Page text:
By Bradley Carleton, Contributor

Summer. Most people crave the warmth of the sun, the long days spent lounging by their favorite mountain pool. Campfires in the evening. The smell of woodsmoke, s’mores and rolling in the warm freshly cut grass. It’s all so easy to like. But growing up, I didn’t take conventional team activities like other kids. I was an awful baseball player, mediocre at football and horrible at basketball. To put it mildly, I sucked. I spent my time avoiding other kids unless they were interested in catching crayfish and roasting them over a small fire in the woods. I built tree houses and rode my bike a lot. But most of it was solo, yet sometimes with my younger siblings.

A young child admires the first fish they caught fishing. Photo by Bradley Carleton

A young child admires the first fish they caught fishing. Photo by Bradley Carleton.

Summer, it seemed, was meant for kids with social skills. Kids that knew how to get along with others in traditional games. Instead of going to the local swimming pool, doing daring gainers and twisting flips off the diving board, I played in the woods. As a Cub Scout, I was a miserable failure. I loved learning how to camp and whittle saplings with my knife, but when the Scoutmaster’s son kept picking on me, knowing that I would not fight back, it just got to be too much. One evening at a pack meeting, Frankie Olivieto pushed me too far in front of the other cubs, and like Ralphie in A Christmas Story, I lost my mind. I went after him full of rage, tackled him to the ground and began mercilessly beating him with my fists. That was the end of Cub Scouts. I was excommunicated from the pack. A lone wolf pup out in the woods, vowing to make my way in this world. A renegade survivor of all things social.

I turned inward to seek peace in the mountain streams, catching crayfish and learning the traditions of a long bamboo rod with a string and a hook. I would march to the pond behind my grandfather’s house and spend the day catching bluegills. I would paint my face with the slippery clay mud and let it dry in the sun, tightening my skin. The earth smelled so good. The musty diatomaceous dirt in the pines felt just right in my hands. I wasted nothing. Anything that fell prey to my boyish wonderment, I felt obligated to explore with all my senses. And I tried everything. Snakes, frogs, bluegills, small rock bass, caterpillars, cicadas, locusts, berries (that was a tough lesson that nearly led me to the hospital). I was in a constant state of wonderment. Curious. Amazed at the multitude of life in the backyard.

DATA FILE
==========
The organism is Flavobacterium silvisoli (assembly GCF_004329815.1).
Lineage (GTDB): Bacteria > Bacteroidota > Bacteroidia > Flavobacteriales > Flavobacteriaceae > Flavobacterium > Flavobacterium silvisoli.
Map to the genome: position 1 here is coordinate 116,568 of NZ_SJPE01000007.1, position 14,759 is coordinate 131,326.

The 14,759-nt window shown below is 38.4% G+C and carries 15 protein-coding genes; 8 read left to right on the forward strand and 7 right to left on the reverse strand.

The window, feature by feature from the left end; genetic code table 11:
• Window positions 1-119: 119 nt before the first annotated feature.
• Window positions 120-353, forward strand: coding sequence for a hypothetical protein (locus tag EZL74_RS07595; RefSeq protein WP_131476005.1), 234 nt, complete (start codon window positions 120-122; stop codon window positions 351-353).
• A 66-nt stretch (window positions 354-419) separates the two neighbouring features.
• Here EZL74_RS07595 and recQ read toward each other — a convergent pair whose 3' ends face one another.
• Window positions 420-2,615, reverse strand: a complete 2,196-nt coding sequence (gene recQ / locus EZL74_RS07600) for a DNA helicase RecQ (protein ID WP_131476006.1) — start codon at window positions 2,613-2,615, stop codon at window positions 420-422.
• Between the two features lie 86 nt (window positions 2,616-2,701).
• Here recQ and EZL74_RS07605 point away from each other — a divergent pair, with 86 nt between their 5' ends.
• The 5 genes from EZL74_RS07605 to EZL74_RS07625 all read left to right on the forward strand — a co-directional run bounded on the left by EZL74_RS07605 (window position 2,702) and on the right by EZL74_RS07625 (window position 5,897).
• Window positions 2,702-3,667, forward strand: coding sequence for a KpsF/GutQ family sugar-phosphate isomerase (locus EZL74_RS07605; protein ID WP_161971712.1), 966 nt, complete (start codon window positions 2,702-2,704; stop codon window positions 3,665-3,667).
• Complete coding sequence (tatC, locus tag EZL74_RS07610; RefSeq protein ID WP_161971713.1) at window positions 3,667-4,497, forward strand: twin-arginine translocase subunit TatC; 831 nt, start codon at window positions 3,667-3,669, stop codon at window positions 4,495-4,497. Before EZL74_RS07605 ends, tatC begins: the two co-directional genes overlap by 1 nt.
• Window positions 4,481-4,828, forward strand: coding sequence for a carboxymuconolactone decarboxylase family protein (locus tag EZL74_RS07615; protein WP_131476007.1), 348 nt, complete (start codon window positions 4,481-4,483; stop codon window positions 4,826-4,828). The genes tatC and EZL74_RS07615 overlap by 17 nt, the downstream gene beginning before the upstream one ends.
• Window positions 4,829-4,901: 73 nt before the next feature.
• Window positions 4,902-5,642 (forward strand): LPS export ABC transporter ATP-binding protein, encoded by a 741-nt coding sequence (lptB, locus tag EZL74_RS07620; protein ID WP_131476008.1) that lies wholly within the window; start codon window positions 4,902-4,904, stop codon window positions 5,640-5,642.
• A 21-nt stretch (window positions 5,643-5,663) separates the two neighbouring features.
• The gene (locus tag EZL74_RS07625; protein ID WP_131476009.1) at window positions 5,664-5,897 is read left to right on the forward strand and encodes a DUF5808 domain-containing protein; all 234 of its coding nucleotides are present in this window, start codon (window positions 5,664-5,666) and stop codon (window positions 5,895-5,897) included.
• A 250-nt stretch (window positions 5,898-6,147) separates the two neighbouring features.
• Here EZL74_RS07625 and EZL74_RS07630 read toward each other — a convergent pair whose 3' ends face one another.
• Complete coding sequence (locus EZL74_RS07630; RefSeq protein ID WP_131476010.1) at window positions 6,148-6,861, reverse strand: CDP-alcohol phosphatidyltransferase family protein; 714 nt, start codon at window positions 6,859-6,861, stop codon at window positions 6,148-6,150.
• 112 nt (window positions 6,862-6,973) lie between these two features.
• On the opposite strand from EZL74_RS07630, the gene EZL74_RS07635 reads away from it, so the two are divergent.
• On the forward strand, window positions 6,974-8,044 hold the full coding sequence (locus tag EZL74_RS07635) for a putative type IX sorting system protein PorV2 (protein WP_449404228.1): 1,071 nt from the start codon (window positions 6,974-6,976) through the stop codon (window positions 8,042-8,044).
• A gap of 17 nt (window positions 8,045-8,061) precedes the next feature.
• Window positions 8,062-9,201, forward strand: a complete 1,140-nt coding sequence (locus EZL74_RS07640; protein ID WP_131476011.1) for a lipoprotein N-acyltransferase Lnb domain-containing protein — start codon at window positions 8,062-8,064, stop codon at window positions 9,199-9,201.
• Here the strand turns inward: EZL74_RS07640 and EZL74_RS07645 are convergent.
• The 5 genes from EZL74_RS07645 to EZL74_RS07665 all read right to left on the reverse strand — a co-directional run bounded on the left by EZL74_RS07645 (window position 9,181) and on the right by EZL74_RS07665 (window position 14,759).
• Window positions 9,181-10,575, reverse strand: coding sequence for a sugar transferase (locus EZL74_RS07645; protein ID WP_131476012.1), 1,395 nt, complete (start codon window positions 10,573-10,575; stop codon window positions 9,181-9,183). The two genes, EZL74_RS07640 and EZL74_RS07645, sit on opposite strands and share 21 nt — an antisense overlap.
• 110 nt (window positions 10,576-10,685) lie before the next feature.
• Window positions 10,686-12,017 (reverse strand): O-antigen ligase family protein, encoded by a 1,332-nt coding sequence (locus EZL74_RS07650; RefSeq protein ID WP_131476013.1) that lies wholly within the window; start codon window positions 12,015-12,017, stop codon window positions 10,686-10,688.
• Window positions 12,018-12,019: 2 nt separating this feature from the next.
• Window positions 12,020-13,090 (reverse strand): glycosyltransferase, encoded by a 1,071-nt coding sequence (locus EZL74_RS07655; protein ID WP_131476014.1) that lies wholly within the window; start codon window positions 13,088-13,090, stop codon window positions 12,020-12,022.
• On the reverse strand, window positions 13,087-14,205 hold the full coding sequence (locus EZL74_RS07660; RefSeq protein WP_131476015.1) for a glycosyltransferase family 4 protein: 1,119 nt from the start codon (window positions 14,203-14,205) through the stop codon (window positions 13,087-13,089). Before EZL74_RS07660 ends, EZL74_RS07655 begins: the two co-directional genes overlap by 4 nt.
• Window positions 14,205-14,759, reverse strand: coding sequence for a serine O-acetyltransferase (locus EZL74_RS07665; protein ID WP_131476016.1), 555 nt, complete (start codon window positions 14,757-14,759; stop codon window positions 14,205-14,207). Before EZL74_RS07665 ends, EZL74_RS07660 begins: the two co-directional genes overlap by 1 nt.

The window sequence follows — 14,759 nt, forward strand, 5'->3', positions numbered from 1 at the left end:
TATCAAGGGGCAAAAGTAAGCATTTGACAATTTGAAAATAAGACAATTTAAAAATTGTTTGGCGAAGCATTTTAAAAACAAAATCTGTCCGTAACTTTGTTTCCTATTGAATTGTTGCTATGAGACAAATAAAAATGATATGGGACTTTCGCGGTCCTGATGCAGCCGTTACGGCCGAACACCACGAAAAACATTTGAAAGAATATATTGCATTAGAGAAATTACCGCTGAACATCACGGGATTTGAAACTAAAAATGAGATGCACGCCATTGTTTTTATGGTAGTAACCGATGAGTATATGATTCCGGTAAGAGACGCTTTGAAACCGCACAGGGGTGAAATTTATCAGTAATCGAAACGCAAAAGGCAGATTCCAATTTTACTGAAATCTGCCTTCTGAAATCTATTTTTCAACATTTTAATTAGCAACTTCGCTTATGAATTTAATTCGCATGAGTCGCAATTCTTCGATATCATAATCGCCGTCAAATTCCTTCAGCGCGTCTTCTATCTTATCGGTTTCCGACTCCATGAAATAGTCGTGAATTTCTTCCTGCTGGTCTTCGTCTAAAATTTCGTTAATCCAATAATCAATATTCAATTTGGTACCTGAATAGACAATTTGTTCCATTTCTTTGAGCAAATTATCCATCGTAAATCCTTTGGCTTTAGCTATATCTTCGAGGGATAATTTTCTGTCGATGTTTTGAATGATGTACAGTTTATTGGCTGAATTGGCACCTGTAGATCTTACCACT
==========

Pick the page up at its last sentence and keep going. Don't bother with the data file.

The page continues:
And somehow, I was not really a hunter. A sensitive lad, who, by some wobbly moral compass, had no trouble killing and eating crayfish or frog legs, I was anti-hunting. When my father told me he was going hunting with a group of men, I told him that if he came home with a deer I would never speak to him again. He did not come home with a deer, but he also didn’t share any of his experience with me.

As the years rolled onward and my adolescence began to make itself known (naturally I was a “late bloomer”), my voice began cracking and I began to grow hair under my armpits. I started to feel curious about what it meant to be a “man.” Pining for some connection to my father, who represented manhood as powerful and capable, I wanted so badly to please him and get him to recognize my painful longing to belong.

Then, on Christmas Day at the age of 13, I ran downstairs with my brother to find leaning against the French doors beside the tree, a pair of brand-new Marlin .22 caliber rifles. I was dumbstruck. Is this the portal to connecting with my father—to a fraternity of outdoorsmen? I was excited and afraid at the same time. I remember hearing my mother say to my father, “Are you sure he’s ready for that?” My father replied firmly, “Yes, Nancy. It’s time.” He then lectured me for as long a period as my adolescent attention span would allow, concluding with “You will not get any bullets until you pass the Hunter’s Education Course.” A challenge to my lackadaisical academic skills! Well, I’ll show them just what I can learn!

I applied myself to the books and learned all the parts of the firearm, how to disassemble it and handle it safely. I studied like a madman. When testing day came, I aced it. I was given a small box of bullets and told that they would remain locked up until we had a chance to sight in the little 4x Tasco scope. My relationship with my father, as rocky as it was through my teens, began on that foundation of trust.

My first hunting season was squirrels—big, bushy-tailed grays in southwestern Pennsylvania. I remember the first one I killed. I picked up its lifeless body and held it in my hands. I sat down on a downed tree and cried. Why had I done this? What have I become? Remorse washed over me like a salty wave, its tears running down my cheeks. Warm and cold stinging saline. Remorse and joy in the same breath. I asked for forgiveness. But instead, I felt the weight of responsibility on my shoulders. If I had taken this life, I could not waste it.

I took it home. My grandmother was so proud of me. She helped me to clean and butcher it. Then together we rubbed the legs, the flanks and the muscled back with butter and plopped them into a plastic bag with flour. We shook the bag, coating all the parts with a light crusting. Then she showed me how to fry them. When I took my first bite and tore the meat off the bone with my incisors, I felt primal. I felt like I had found a key to the Circle of Life. I respected and loved this small animal. It nourished my teenage hunger for maturity and built a foundation of wonderment for the way we all need each other. Plants, animals, people, earth, sky and water. I was finally a part of all there is. A participant.

Bradley Carleton is Executive Director of Sacred Hunter, a nonprofit that seeks to educate the public on the spiritual connection of man to nature.